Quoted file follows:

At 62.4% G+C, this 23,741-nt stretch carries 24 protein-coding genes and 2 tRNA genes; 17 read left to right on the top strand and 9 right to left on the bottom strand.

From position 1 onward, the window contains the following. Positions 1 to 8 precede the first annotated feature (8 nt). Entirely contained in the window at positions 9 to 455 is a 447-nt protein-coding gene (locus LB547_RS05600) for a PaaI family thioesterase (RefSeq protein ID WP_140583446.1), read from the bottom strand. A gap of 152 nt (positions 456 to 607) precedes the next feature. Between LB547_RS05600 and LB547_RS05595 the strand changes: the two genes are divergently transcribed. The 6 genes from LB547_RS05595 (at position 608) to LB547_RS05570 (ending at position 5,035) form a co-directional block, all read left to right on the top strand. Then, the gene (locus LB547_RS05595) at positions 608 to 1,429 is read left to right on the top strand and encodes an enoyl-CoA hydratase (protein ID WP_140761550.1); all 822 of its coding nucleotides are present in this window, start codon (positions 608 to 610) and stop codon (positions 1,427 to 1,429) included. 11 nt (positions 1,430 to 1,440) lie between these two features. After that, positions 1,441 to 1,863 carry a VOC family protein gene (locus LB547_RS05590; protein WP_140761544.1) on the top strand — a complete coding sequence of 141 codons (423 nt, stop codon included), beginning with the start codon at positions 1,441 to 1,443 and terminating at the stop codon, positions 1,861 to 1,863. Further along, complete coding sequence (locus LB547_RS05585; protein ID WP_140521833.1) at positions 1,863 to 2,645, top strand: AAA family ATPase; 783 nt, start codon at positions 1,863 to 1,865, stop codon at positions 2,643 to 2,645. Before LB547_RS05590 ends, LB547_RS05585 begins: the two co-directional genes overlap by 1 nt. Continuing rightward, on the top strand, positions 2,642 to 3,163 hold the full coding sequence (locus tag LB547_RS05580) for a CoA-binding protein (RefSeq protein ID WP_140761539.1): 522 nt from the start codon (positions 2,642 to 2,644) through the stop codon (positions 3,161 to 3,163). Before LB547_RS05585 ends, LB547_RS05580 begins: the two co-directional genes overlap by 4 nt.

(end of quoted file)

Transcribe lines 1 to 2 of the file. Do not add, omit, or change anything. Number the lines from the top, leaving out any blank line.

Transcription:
At 62.4% G+C, this 23,741-nt stretch carries 24 protein-coding genes and 2 tRNA genes; 17 read left to right on the top strand and 9 right to left on the bottom strand.

From position 1 onward, the window contains the following. Positions 1 to 8 precede the first annotated feature (8 nt). Entirely contained in the window at positions 9 to 455 is a 447-nt protein-coding gene (locus LB547_RS05600) for a PaaI family thioesterase (RefSeq protein ID WP_140583446.1), read from the bottom strand. A gap of 152 nt (positions 456 to 607) precedes the next feature. Between LB547_RS05600 and LB547_RS05595 the strand changes: the two genes are divergently transcribed. The 6 genes from LB547_RS05595 (at position 608) to LB547_RS05570 (ending at position 5,035) form a co-directional block, all read left to right on the top strand. Then, the gene (locus LB547_RS05595) at positions 608 to 1,429 is read left to right on the top strand and encodes an enoyl-CoA hydratase (protein ID WP_140761550.1); all 822 of its coding nucleotides are present in this window, start codon (positions 608 to 610) and stop codon (positions 1,427 to 1,429) included. 11 nt (positions 1,430 to 1,440) lie between these two features. After that, positions 1,441 to 1,863 carry a VOC family protein gene (locus LB547_RS05590; protein WP_140761544.1) on the top strand — a complete coding sequence of 141 codons (423 nt, stop codon included), beginning with the start codon at positions 1,441 to 1,443 and terminating at the stop codon, positions 1,861 to 1,863. Further along, complete coding sequence (locus LB547_RS05585; protein ID WP_140521833.1) at positions 1,863 to 2,645, top strand: AAA family ATPase; 783 nt, start codon at positions 1,863 to 1,865, stop codon at positions 2,643 to 2,645. Before LB547_RS05590 ends, LB547_RS05585 begins: the two co-directional genes overlap by 1 nt. Continuing rightward, on the top strand, positions 2,642 to 3,163 hold the full coding sequence (locus tag LB547_RS05580) for a CoA-binding protein (RefSeq protein ID WP_140761539.1): 522 nt from the start codon (positions 2,642 to 2,644) through the stop codon (positions 3,161 to 3,163). Before LB547_RS05585 ends, LB547_RS05580 begins: the two co-directional genes overlap by 4 nt.